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    News — painting

    Rick Griffin

    Rick Griffin

    WORDS BY Haydn Kramer


    He combines: The Calvary Church of Costa Mesa California, The Grateful Dead’s first album cover, The Electric Kool-Aid Acid Test, Jimi Hendrix, and Murphy “The Surfer”.  A man who could attract wolf whistles from women as he dismounted his Harley outside Surfer Magazine in the early 60’s. A drug addict , an artist, a surfer, a Christian---and, with Rick Griffin---that’s only the half of it.


    By the time he lost his edge, on a Harley in August 1991 and became one with that highway; he had changed graphic art design, invented (virtually) the enigmatic ‘rock concert poster’, gave Robert Crumb of Zap comics, a run for his perverted money, and forever put Surfer magazine at the pinnacle of avant guarde psychedelic (surfing) cartoon design.

    The chronicles of Griffin’s life are myriad and mythological---- from Steve Barilotti:

    “Various descriptions include, but aren’t limited to gas huffing Lakewood pachuco, guileless pretty boy Grimmie, Haight Ashbury charismatic, goofball Christian Dad, beatnik art student, underground comic pioneer, clue-less womanizer, middle-aged punk rocker, psychedelic poster art legend, ill-tempered prima donna, luckless good guy, hog-riding-crack-smoking-rock-star-wannabe.”


    Or, from Doug Harvey’s curator comments during a Griffin show at the Laguna Art Museum, “A capital “A” artist.” [is what he deserves…]

    The debate over high or low brow “art” can be left to others, but the community of cartoonist, poster artists, and comic book illustrators---state plainly in reverent tones; “one of the greatest of all time, a legend…. he changed the game, for everyone…”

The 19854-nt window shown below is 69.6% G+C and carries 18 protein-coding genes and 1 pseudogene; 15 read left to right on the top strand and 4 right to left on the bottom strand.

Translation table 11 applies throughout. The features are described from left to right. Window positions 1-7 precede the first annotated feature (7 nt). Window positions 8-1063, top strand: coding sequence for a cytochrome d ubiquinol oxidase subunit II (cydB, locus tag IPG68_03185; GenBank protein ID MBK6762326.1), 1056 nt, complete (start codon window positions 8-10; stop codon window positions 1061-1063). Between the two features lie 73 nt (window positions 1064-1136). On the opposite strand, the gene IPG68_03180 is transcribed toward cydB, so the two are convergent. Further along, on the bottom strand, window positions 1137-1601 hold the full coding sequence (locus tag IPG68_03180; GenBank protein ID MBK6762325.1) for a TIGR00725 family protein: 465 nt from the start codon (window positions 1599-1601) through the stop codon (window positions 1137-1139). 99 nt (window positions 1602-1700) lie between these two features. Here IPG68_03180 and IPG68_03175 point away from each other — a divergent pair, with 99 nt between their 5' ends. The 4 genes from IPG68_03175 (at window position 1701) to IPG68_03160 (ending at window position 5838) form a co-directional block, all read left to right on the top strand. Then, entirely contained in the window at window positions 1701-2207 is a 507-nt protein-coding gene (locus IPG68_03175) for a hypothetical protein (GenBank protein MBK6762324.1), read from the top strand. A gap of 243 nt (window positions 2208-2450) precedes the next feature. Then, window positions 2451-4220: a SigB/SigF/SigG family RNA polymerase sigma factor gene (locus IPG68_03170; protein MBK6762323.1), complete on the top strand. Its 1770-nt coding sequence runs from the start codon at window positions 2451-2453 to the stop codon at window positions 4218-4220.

It is then such serendipity, that post early trials and tribulations, psychedelic meandering, and a sincere Christian conversion---- that in 1972 (besides surfing Hollister Ranch in Pacific Vibrations), we find Rick Griffin and John Severson both back in Dana Point (a publisher’s home office, an artist studio), preparing to produce the greatest surfing comic ever produced: “Tales from The Tube” No. 1.


    If you were a surf stoked human being living in California in 1972, and your pristine February issue of Surfer had arrived on your doorstep or, perhaps, salvaged from a sand strewn back seat of a salty Volkswagen camper van---you leafed through the words for pictures (as you always did) and oddly, inserted in the middle staple fold, you found a comic book. And… not just any comic book.

    No, this was a missile of psychedelic surf fantasy depicting waves in a color saturated super realistic graphic epistles of pornographic surf imagery---never (ever) rivaled again. Gorgeous, slick, chocked full of subversive hidden meaning, in plain view. Rated a “9” out of 10 by “Underground Comix Collection”.com (without an author citation), goes on to say, “…the overall vibe of the book, which feels like a cartoon love letter to surfing and the surf culture….”


    Indeed. And then this:  


    “The closing story is Griffin’s “Surfing Movies,” a four-pager that shows enthusiastic people packing an auditorium for the latest surfing film (which had its heyday in the ‘70’s), which features the best 15 minutes from a variety of surf documentaries, The super-surfer star of the film rides some gnarly waves, but when he gets washed up on shore, he finds himself outside the very auditorium where his film is being shown.”

    The perfect world within a world, an extension surfing’s elasticity, on a screen, in a comic book, from inside Griffin’s mind. Rick had nailed it. How surfing felt. What surfers saw. Why the Tube is the pinnacle of surfer’s fantasies. Most importantly, surfers knew it was legit, authentic, that the dude who drew this: surfs.  No question.

    Accolades from the comic book community are reverent about his creativity and artistic skill; Rick is God. As with so many elements of Griffin’s life, nothing is as the surface appears. His association with Robert Crumb (Zap) Comics, Bill Graham of the Fillmore San Francisco, and Ken Kesey of “One Flew Over the Cuckoo’s Nest” and the late 60’s “Acid Tests”, were all fluid, and appears transitory, but affecting.